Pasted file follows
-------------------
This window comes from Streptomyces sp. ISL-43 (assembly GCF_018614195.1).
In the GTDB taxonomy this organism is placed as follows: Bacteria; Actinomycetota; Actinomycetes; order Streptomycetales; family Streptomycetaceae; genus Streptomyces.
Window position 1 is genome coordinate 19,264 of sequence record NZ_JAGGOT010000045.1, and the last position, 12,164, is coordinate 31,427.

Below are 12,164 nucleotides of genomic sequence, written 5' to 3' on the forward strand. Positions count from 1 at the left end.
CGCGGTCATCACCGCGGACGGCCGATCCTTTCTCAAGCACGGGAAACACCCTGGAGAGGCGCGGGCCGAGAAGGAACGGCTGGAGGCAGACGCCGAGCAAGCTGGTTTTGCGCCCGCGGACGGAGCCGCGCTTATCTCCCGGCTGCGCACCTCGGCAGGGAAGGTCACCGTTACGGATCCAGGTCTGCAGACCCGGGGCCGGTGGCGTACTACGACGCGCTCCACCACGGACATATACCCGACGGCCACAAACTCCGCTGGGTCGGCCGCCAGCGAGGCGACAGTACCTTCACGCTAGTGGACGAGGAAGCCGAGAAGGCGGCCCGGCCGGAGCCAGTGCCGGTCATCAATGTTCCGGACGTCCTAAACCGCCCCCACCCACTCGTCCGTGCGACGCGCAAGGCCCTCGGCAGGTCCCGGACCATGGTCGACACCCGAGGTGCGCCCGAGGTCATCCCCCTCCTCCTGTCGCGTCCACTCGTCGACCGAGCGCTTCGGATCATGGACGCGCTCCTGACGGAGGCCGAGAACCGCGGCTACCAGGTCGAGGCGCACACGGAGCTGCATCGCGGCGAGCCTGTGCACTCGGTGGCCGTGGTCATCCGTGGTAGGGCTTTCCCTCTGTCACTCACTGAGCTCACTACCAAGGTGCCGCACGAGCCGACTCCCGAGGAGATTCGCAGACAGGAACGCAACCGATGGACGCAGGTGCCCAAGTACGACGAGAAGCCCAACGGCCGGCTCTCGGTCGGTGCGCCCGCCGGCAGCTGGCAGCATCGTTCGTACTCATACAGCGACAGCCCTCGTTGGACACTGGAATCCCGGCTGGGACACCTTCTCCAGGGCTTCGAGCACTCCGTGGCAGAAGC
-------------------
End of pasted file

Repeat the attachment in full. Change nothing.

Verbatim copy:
This window comes from Streptomyces sp. ISL-43 (assembly GCF_018614195.1).
In the GTDB taxonomy this organism is placed as follows: Bacteria; Actinomycetota; Actinomycetes; order Streptomycetales; family Streptomycetaceae; genus Streptomyces.
Window position 1 is genome coordinate 19,264 of sequence record NZ_JAGGOT010000045.1, and the last position, 12,164, is coordinate 31,427.

Below are 12,164 nucleotides of genomic sequence, written 5' to 3' on the forward strand. Positions count from 1 at the left end.
CGCGGTCATCACCGCGGACGGCCGATCCTTTCTCAAGCACGGGAAACACCCTGGAGAGGCGCGGGCCGAGAAGGAACGGCTGGAGGCAGACGCCGAGCAAGCTGGTTTTGCGCCCGCGGACGGAGCCGCGCTTATCTCCCGGCTGCGCACCTCGGCAGGGAAGGTCACCGTTACGGATCCAGGTCTGCAGACCCGGGGCCGGTGGCGTACTACGACGCGCTCCACCACGGACATATACCCGACGGCCACAAACTCCGCTGGGTCGGCCGCCAGCGAGGCGACAGTACCTTCACGCTAGTGGACGAGGAAGCCGAGAAGGCGGCCCGGCCGGAGCCAGTGCCGGTCATCAATGTTCCGGACGTCCTAAACCGCCCCCACCCACTCGTCCGTGCGACGCGCAAGGCCCTCGGCAGGTCCCGGACCATGGTCGACACCCGAGGTGCGCCCGAGGTCATCCCCCTCCTCCTGTCGCGTCCACTCGTCGACCGAGCGCTTCGGATCATGGACGCGCTCCTGACGGAGGCCGAGAACCGCGGCTACCAGGTCGAGGCGCACACGGAGCTGCATCGCGGCGAGCCTGTGCACTCGGTGGCCGTGGTCATCCGTGGTAGGGCTTTCCCTCTGTCACTCACTGAGCTCACTACCAAGGTGCCGCACGAGCCGACTCCCGAGGAGATTCGCAGACAGGAACGCAACCGATGGACGCAGGTGCCCAAGTACGACGAGAAGCCCAACGGCCGGCTCTCGGTCGGTGCGCCCGCCGGCAGCTGGCAGCATCGTTCGTACTCATACAGCGACAGCCCTCGTTGGACACTGGAATCCCGGCTGGGACACCTTCTCCAGGGCTTCGAGCACTCCGTGGCAGAAGC